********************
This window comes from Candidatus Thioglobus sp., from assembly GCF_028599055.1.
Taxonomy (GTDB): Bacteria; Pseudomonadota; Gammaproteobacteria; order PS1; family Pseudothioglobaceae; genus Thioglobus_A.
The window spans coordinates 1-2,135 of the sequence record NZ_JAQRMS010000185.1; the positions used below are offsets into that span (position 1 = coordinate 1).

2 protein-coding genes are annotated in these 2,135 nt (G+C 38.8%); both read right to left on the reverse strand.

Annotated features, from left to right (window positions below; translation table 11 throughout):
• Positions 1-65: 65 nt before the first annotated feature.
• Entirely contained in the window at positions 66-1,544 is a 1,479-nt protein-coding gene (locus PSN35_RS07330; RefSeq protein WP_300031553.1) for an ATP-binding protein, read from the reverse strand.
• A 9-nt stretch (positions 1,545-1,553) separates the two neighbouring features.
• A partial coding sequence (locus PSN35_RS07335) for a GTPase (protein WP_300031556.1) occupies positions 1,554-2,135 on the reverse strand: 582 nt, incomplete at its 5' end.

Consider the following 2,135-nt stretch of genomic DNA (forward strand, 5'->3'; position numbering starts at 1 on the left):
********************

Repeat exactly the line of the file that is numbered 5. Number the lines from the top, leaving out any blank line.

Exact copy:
Annotated features, from left to right (window positions below; translation table 11 throughout):